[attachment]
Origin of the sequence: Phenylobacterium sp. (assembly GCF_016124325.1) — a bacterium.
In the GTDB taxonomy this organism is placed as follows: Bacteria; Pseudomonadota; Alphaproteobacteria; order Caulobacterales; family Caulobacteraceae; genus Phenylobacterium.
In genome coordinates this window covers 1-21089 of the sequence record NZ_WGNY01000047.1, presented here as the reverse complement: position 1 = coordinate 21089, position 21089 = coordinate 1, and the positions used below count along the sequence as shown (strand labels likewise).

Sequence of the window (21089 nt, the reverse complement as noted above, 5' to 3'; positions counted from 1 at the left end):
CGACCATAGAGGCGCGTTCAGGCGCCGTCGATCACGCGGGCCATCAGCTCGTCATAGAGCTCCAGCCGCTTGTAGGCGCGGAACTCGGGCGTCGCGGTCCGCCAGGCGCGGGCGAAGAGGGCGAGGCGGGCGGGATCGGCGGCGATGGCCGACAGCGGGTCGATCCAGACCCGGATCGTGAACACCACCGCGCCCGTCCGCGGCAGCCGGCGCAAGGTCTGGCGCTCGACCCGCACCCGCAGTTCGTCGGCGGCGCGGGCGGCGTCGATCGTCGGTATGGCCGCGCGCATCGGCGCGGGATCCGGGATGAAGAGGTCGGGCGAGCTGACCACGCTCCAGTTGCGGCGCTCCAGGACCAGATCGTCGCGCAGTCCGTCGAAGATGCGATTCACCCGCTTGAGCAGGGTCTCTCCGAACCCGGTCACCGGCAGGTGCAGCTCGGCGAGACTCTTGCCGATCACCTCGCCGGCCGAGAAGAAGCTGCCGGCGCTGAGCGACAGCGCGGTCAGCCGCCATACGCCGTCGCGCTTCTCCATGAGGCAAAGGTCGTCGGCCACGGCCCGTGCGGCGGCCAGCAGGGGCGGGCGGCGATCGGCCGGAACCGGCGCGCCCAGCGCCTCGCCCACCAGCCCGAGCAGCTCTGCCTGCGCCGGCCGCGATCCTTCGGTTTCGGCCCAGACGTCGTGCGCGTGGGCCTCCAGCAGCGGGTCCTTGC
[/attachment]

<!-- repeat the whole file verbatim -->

Origin of the sequence: Phenylobacterium sp. (assembly GCF_016124325.1) — a bacterium.
In the GTDB taxonomy this organism is placed as follows: Bacteria; Pseudomonadota; Alphaproteobacteria; order Caulobacterales; family Caulobacteraceae; genus Phenylobacterium.
In genome coordinates this window covers 1-21089 of the sequence record NZ_WGNY01000047.1, presented here as the reverse complement: position 1 = coordinate 21089, position 21089 = coordinate 1, and the positions used below count along the sequence as shown (strand labels likewise).

Sequence of the window (21089 nt, the reverse complement as noted above, 5' to 3'; positions counted from 1 at the left end):
CGACCATAGAGGCGCGTTCAGGCGCCGTCGATCACGCGGGCCATCAGCTCGTCATAGAGCTCCAGCCGCTTGTAGGCGCGGAACTCGGGCGTCGCGGTCCGCCAGGCGCGGGCGAAGAGGGCGAGGCGGGCGGGATCGGCGGCGATGGCCGACAGCGGGTCGATCCAGACCCGGATCGTGAACACCACCGCGCCCGTCCGCGGCAGCCGGCGCAAGGTCTGGCGCTCGACCCGCACCCGCAGTTCGTCGGCGGCGCGGGCGGCGTCGATCGTCGGTATGGCCGCGCGCATCGGCGCGGGATCCGGGATGAAGAGGTCGGGCGAGCTGACCACGCTCCAGTTGCGGCGCTCCAGGACCAGATCGTCGCGCAGTCCGTCGAAGATGCGATTCACCCGCTTGAGCAGGGTCTCTCCGAACCCGGTCACCGGCAGGTGCAGCTCGGCGAGACTCTTGCCGATCACCTCGCCGGCCGAGAAGAAGCTGCCGGCGCTGAGCGACAGCGCGGTCAGCCGCCATACGCCGTCGCGCTTCTCCATGAGGCAAAGGTCGTCGGCCACGGCCCGTGCGGCGGCCAGCAGGGGCGGGCGGCGATCGGCCGGAACCGGCGCGCCCAGCGCCTCGCCCACCAGCCCGAGCAGCTCTGCCTGCGCCGGCCGCGATCCTTCGGTTTCGGCCCAGACGTCGTGCGCGTGGGCCTCCAGCAGCGGGTCCTTGC